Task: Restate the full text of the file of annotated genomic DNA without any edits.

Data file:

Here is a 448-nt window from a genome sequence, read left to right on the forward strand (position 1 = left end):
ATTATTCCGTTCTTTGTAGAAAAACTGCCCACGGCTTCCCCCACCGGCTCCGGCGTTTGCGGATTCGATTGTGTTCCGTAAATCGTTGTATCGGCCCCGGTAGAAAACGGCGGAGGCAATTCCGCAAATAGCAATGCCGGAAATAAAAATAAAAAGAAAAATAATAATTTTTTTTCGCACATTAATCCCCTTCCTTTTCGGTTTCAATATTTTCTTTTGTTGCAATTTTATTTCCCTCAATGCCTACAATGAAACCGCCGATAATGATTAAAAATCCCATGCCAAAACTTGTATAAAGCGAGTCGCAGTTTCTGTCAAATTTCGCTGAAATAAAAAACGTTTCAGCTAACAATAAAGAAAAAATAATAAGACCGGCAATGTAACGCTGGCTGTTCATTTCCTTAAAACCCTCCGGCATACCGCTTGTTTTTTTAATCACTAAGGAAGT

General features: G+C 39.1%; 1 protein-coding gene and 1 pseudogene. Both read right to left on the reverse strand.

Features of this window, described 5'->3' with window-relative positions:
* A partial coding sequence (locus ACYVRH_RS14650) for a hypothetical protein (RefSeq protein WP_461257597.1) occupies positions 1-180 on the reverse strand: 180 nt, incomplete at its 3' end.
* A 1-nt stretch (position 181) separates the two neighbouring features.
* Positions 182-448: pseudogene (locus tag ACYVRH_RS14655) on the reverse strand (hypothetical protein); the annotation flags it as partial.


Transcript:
Here is a 448-nt window from a genome sequence, read left to right on the forward strand (position 1 = left end):
ATTATTCCGTTCTTTGTAGAAAAACTGCCCACGGCTTCCCCCACCGGCTCCGGCGTTTGCGGATTCGATTGTGTTCCGTAAATCGTTGTATCGGCCCCGGTAGAAAACGGCGGAGGCAATTCCGCAAATAGCAATGCCGGAAATAAAAATAAAAAGAAAAATAATAATTTTTTTTCGCACATTAATCCCCTTCCTTTTCGGTTTCAATATTTTCTTTTGTTGCAATTTTATTTCCCTCAATGCCTACAATGAAACCGCCGATAATGATTAAAAATCCCATGCCAAAACTTGTATAAAGCGAGTCGCAGTTTCTGTCAAATTTCGCTGAAATAAAAAACGTTTCAGCTAACAATAAAGAAAAAATAATAAGACCGGCAATGTAACGCTGGCTGTTCATTTCCTTAAAACCCTCCGGCATACCGCTTGTTTTTTTAATCACTAAGGAAGT

General features: G+C 39.1%; 1 protein-coding gene and 1 pseudogene. Both read right to left on the reverse strand.

Features of this window, described 5'->3' with window-relative positions:
* A partial coding sequence (locus ACYVRH_RS14650) for a hypothetical protein (RefSeq protein WP_461257597.1) occupies positions 1-180 on the reverse strand: 180 nt, incomplete at its 3' end.
* A 1-nt stretch (position 181) separates the two neighbouring features.
* Positions 182-448: pseudogene (locus tag ACYVRH_RS14655) on the reverse strand (hypothetical protein); the annotation flags it as partial.